Apparently roselle tonic is a popular Christmas drink all over the Caribbean, so it was perfect for this festive time of year. I think it will be lovely on my Thanksgiving table. Roselle is also a diuretic and may lower cholesterol. How exciting! I love when I find something that is healthy that actually tastes good and is pretty too. I read up on roselle and you can make syrups and jellies with it too. Maybe if I get more of it in the future, I'll try something else.

Here is roselle's Wikipedia entry.

A very detailed site all about roselle.

Monday, November 23, 2009

CSA So Far

Well I made a big Sunday dinner yesterday which included some of my share. I have to admit to you that I did nothing wild, exciting, daring or original with my produce yet. I didn't even make the tomato stewed green beans. You know what I did? I steamed them. And I made corn on the cob. How boring am I? But sometimes I like my vegetables plain, so they taste like themselves and local, organic veggies have more flavor and depth than their wilted, limp cousins in the grocery store. It's been a while since I've had a just-picked anything so I've been relishing the vegetables in their purest, most unadorned states so far. This morning I actually ate leftover, cold green beans out of the container while standing in front of the open fridge. I also popped a cherry tomato into my mouth as if it were a doughnut hole. I didn't take pictures. You've all seen a steamed green bean before.

Sunday, November 22, 2009

My First Delivery!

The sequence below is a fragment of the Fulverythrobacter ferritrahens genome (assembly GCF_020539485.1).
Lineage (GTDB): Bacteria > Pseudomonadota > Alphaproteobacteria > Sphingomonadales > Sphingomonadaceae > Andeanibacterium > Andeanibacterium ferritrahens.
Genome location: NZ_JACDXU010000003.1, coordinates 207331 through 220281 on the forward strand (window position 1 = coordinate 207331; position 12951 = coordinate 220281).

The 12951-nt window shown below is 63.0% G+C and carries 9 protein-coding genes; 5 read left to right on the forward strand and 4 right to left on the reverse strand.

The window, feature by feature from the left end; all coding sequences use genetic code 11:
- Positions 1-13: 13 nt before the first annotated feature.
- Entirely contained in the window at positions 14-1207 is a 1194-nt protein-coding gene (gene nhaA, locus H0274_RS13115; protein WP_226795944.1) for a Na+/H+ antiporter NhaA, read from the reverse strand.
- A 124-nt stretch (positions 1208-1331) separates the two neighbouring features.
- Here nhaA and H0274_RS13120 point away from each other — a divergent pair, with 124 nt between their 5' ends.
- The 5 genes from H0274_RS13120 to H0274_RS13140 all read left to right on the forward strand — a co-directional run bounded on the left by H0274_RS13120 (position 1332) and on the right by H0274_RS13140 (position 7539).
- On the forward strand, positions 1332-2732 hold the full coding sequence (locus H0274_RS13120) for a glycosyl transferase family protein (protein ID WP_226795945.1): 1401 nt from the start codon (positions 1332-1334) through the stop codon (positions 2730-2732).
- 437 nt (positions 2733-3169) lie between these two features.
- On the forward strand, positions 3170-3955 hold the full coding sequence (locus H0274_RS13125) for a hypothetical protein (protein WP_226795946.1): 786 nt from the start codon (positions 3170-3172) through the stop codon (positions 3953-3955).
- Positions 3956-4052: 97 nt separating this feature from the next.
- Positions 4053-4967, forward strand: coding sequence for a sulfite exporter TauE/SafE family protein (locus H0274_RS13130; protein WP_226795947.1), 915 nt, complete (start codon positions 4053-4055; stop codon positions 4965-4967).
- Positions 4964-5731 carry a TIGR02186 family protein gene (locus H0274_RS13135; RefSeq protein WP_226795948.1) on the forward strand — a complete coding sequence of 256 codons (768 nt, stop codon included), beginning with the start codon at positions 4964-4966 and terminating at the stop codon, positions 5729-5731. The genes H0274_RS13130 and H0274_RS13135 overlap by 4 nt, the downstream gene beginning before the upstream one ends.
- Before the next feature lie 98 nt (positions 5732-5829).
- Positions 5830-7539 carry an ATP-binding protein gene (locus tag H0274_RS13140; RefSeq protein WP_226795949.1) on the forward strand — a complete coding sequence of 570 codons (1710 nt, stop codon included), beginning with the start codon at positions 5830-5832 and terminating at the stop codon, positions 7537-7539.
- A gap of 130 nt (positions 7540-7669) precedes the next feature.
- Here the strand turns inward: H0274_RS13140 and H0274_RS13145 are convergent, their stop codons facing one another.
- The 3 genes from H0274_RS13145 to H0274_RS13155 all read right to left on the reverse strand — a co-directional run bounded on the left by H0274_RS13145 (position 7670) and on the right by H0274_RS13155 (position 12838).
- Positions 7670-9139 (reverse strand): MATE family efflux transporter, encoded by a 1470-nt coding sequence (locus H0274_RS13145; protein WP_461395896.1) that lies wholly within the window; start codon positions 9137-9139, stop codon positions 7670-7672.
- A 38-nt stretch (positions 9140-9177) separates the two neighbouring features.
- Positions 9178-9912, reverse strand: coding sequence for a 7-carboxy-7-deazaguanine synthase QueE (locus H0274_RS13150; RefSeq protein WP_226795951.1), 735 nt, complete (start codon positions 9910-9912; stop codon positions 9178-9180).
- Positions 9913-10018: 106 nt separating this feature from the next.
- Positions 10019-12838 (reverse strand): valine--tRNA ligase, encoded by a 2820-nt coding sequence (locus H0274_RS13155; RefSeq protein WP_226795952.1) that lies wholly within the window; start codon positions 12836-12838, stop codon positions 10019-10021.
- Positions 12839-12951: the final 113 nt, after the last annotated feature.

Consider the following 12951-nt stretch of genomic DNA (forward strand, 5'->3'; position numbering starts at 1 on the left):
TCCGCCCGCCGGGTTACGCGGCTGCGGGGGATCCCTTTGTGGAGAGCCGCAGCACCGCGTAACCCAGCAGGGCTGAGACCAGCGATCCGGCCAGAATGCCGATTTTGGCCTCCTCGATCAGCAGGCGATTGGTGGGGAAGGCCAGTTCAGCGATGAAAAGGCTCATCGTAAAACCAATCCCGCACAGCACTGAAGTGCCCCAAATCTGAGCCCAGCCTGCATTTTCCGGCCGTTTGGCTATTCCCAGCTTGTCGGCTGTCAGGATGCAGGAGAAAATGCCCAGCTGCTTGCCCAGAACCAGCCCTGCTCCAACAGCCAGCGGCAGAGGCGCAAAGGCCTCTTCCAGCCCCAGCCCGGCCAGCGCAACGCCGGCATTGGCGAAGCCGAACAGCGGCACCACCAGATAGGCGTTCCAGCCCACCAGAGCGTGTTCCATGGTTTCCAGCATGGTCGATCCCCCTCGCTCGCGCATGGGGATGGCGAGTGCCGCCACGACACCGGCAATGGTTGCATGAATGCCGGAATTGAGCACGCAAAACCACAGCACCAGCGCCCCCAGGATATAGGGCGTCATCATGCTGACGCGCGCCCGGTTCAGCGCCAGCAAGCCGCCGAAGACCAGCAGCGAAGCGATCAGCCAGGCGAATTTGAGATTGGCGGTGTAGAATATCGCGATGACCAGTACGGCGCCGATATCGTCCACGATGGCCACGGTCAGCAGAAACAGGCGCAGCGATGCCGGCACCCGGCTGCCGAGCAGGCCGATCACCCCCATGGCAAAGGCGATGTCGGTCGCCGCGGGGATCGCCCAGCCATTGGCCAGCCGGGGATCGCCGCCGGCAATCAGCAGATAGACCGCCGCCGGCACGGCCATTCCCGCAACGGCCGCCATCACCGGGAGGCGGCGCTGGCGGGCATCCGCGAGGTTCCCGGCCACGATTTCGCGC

Yesterday I received my first delivery and look at what a bounty it is. All I need is a cornucopia! Can you believe this is only a half share? (CSA shares come in half or full.) Since it's just me and my husband a half share is more than enough. We get a huge amount of vegetables and other goodies each week during the growing season. This week we got a mixture of strange and familiar, though mostly familiar and I tend to really love when they include unusual items that challenge my palate and cooking skills. In our box we got (clockwise from left): cherry tomatoes, red leaf lettuce, corn, callaloo, lemongrass, green beans, a red flower that has many names but which I call Jamaica (more on that later), and an avocado which I am determined to enjoy when it gets ripe. There is also some dill hiding in there too. I plan to make a big salad with a buttermilk dill dressing. I'll definitely do some coconut callaloo rice and my imagination is all awhir about what I can do with lemongrass. So far, I've been cracking open the stalks and smelling them. Lemongrass makes for great aromatherapy. It kind of smells like Pledge, but I mean that in a good way. It also reminds me of the lemon lollipops I used to get at the bank when I was little. The items I was happiest to receive were the green beans and tomatoes. I stew the green beans in a lemony tomato sauce and eat them as a meal on their own. It's a middle eastern recipe I learned from my family. I'll show you how to make it too. I'm just happy to get some tomatoes with flavor. Last summer, when tomatoes weren't in season down here so much, there was a tomato blight up north. The tomatoes in the grocery store were scarce and the ones they did manage to import from God knows where, were hard, tasteless and pink; not fit to eat. I didn't think it was worth it, so I haven't had a good tomato since I was in the Chesapeake region in August and got some of their local crop which hadn't been harmed by the blight. I think I'll probably eat these tomatoes raw like little candies, although my mother mentioned to me that she had some excellent cherry tomatoes in Napa last summer which were stir fried in olive oil and balsamic syrup. That sounds tempting too. We'll see. Luckily I have plenty!